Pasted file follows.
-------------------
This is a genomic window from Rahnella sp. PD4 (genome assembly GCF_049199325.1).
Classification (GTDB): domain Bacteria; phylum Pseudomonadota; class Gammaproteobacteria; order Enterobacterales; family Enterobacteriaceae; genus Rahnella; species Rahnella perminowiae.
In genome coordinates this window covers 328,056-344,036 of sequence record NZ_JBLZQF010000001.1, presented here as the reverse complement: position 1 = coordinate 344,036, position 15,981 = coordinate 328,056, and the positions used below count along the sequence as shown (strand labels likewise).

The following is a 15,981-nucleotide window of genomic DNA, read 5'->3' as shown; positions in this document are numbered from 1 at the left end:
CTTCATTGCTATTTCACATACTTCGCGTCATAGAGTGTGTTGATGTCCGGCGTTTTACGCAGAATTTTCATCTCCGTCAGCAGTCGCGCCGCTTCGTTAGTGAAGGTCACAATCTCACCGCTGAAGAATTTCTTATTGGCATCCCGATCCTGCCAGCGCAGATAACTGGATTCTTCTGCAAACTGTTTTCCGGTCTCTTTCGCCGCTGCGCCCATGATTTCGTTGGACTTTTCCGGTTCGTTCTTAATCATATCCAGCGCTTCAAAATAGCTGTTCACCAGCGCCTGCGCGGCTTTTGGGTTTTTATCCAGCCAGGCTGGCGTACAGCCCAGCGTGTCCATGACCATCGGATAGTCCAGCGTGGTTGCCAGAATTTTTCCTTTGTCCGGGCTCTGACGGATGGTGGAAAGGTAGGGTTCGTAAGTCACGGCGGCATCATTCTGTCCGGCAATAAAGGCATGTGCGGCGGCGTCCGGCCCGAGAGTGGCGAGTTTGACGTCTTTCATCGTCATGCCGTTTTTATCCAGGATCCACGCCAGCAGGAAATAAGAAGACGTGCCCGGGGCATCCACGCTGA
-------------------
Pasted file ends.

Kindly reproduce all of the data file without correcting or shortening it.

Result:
This is a genomic window from Rahnella sp. PD4 (genome assembly GCF_049199325.1).
Classification (GTDB): domain Bacteria; phylum Pseudomonadota; class Gammaproteobacteria; order Enterobacterales; family Enterobacteriaceae; genus Rahnella; species Rahnella perminowiae.
In genome coordinates this window covers 328,056-344,036 of sequence record NZ_JBLZQF010000001.1, presented here as the reverse complement: position 1 = coordinate 344,036, position 15,981 = coordinate 328,056, and the positions used below count along the sequence as shown (strand labels likewise).

The following is a 15,981-nucleotide window of genomic DNA, read 5'->3' as shown; positions in this document are numbered from 1 at the left end:
CTTCATTGCTATTTCACATACTTCGCGTCATAGAGTGTGTTGATGTCCGGCGTTTTACGCAGAATTTTCATCTCCGTCAGCAGTCGCGCCGCTTCGTTAGTGAAGGTCACAATCTCACCGCTGAAGAATTTCTTATTGGCATCCCGATCCTGCCAGCGCAGATAACTGGATTCTTCTGCAAACTGTTTTCCGGTCTCTTTCGCCGCTGCGCCCATGATTTCGTTGGACTTTTCCGGTTCGTTCTTAATCATATCCAGCGCTTCAAAATAGCTGTTCACCAGCGCCTGCGCGGCTTTTGGGTTTTTATCCAGCCAGGCTGGCGTACAGCCCAGCGTGTCCATGACCATCGGATAGTCCAGCGTGGTTGCCAGAATTTTTCCTTTGTCCGGGCTCTGACGGATGGTGGAAAGGTAGGGTTCGTAAGTCACGGCGGCATCATTCTGTCCGGCAATAAAGGCATGTGCGGCGGCGTCCGGCCCGAGAGTGGCGAGTTTGACGTCTTTCATCGTCATGCCGTTTTTATCCAGGATCCACGCCAGCAGGAAATAAGAAGACGTGCCCGGGGCATCCACGCTGA